Blow Dry

Director: Paddy Breathnach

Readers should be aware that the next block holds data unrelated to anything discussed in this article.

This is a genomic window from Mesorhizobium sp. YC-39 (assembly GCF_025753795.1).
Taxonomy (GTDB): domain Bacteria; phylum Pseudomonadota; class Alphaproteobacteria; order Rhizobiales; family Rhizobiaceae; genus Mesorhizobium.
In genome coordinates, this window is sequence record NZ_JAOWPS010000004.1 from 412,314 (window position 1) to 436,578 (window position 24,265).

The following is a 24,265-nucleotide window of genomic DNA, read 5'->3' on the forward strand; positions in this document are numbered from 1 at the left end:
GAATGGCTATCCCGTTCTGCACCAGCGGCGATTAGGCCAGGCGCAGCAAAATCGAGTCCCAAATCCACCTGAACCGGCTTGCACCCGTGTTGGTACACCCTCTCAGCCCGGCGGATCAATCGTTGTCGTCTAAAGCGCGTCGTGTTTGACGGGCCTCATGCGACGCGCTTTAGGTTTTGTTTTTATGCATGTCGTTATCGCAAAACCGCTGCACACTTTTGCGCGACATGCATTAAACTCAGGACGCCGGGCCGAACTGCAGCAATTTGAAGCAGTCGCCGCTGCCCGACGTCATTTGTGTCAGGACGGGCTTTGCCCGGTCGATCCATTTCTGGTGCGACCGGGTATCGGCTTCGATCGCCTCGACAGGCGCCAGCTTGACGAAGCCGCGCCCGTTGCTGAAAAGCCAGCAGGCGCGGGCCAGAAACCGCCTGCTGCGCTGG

When producer Sydney Pollack explains on the DVD featurette why he attached himself to a comedy about the British National Hairdressing Championship, he simply says that when he began describing the plot to others they instantly smiled. For amusement alone is a vital reason to check out Blow Dry, which is a slight but affable comedy drama written by the Oscar nominated Full Monty scripter Simon Beaufoy. Although it does go from laughs to downright camp, it’s an intriguing blend of humor and heart as we meet local barber Phil Allen (Alan Rickman) and his son Brian (Josh Hartnett) who are lured back into competition alongside Phil’s cancer-ridden ex-wife Shelley (Natasha Richardson) who had left her husband years ago for his hair model Sandra (Rachel Griffiths). Phil’s bitter rival Ray Robertson (played by the always scene-stealing Bill Nighy) reconnects with his daughter fresh from Minneapolis (Rachael Leigh Cook, who like Hartnett is actually from Minnesota) and pulls out some old tricks in order to take home the trophy. The actors were all given a crash course from the Redken Salon in order to fake their way through the complicated high speed styling scenes and the likable cast keeps us watching even when the film grows increasingly ridiculous. Rachel Griffiths made an astute observation in the behind-the-scenes featurette by comparing the film’s tone and content to Baz Lurhman's Strictly Ballroom and indeed after the film veers off the tracks into camp and cheap laughs, one feels that a touch of Luhrman or even American mock-doc director Christopher Guest would’ve set things right again and films like Ballroom or Guest’s Best in Show would’ve made excellent models for director Breathnach, in the same way that Rachel Griffiths is an excellent hair model for Alan Rickman in the film. Cute fun although not as good as the other British comedies with serious undertones brought to the US by Miramax including Brassed Off and Sliding Doors.